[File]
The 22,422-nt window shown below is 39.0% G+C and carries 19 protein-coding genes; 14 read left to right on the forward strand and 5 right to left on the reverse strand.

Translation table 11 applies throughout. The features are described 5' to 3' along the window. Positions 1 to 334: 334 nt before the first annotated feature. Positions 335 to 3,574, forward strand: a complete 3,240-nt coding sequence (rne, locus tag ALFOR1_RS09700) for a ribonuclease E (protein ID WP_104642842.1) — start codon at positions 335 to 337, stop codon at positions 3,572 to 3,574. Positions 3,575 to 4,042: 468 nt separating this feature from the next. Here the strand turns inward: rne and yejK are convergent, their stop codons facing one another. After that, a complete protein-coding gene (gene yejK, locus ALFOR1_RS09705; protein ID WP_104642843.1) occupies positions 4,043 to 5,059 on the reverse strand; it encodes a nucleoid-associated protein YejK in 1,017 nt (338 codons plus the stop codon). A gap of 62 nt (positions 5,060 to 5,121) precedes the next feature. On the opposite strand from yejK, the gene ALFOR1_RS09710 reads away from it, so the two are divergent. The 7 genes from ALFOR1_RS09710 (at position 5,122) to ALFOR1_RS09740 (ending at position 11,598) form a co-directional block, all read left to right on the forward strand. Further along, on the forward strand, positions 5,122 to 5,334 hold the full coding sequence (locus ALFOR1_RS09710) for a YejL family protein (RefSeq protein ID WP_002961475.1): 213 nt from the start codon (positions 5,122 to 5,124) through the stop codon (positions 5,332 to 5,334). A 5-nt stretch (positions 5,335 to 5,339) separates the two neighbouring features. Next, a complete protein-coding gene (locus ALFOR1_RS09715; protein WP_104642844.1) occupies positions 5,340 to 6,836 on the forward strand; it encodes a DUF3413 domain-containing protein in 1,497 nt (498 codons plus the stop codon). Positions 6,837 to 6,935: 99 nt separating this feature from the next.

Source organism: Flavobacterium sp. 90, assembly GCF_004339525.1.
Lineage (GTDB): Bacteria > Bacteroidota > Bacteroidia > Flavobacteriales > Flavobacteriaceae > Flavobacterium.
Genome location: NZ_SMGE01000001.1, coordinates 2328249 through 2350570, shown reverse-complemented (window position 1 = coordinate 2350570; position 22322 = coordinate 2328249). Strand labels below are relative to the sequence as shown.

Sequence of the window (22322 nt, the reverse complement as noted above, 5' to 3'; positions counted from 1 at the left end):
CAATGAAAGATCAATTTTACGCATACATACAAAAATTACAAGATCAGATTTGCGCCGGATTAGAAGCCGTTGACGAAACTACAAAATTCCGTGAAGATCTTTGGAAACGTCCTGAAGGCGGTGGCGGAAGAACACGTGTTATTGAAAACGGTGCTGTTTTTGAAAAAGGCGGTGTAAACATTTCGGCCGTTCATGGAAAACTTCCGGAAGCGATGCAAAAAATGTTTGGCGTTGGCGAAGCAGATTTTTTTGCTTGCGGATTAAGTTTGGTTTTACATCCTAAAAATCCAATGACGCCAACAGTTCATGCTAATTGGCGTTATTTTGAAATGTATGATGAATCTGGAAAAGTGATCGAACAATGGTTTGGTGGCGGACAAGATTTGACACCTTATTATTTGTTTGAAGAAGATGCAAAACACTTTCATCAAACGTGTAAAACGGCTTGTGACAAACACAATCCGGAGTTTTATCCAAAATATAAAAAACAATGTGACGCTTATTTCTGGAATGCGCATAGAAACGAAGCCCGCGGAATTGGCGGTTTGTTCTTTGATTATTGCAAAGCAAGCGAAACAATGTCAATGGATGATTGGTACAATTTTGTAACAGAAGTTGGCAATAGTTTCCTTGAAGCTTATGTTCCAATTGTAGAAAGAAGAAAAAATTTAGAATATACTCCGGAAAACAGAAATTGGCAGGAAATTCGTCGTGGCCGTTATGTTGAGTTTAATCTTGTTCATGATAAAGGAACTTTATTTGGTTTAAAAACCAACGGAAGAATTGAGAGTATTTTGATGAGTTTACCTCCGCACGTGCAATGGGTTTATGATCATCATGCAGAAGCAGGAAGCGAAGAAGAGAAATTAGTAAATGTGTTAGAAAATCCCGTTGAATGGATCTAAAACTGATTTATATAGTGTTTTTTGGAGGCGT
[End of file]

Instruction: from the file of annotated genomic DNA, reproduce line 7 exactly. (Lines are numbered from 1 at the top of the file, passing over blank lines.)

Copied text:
CAATGAAAGATCAATTTTACGCATACATACAAAAATTACAAGATCAGATTTGCGCCGGATTAGAAGCCGTTGACGAAACTACAAAATTCCGTGAAGATCTTTGGAAACGTCCTGAAGGCGGTGGCGGAAGAACACGTGTTATTGAAAACGGTGCTGTTTTTGAAAAAGGCGGTGTAAACATTTCGGCCGTTCATGGAAAACTTCCGGAAGCGATGCAAAAAATGTTTGGCGTTGGCGAAGCAGATTTTTTTGCTTGCGGATTAAGTTTGGTTTTACATCCTAAAAATCCAATGACGCCAACAGTTCATGCTAATTGGCGTTATTTTGAAATGTATGATGAATCTGGAAAAGTGATCGAACAATGGTTTGGTGGCGGACAAGATTTGACACCTTATTATTTGTTTGAAGAAGATGCAAAACACTTTCATCAAACGTGTAAAACGGCTTGTGACAAACACAATCCGGAGTTTTATCCAAAATATAAAAAACAATGTGACGCTTATTTCTGGAATGCGCATAGAAACGAAGCCCGCGGAATTGGCGGTTTGTTCTTTGATTATTGCAAAGCAAGCGAAACAATGTCAATGGATGATTGGTACAATTTTGTAACAGAAGTTGGCAATAGTTTCCTTGAAGCTTATGTTCCAATTGTAGAAAGAAGAAAAAATTTAGAATATACTCCGGAAAACAGAAATTGGCAGGAAATTCGTCGTGGCCGTTATGTTGAGTTTAATCTTGTTCATGATAAAGGAACTTTATTTGGTTTAAAAACCAACGGAAGAATTGAGAGTATTTTGATGAGTTTACCTCCGCACGTGCAATGGGTTTATGATCATCATGCAGAAGCAGGAAGCGAAGAAGAGAAATTAGTAAATGTGTTAGAAAATCCCGTTGAATGGATCTAAAACTGATTTATATAGTGTTTTTTGGAGGCGT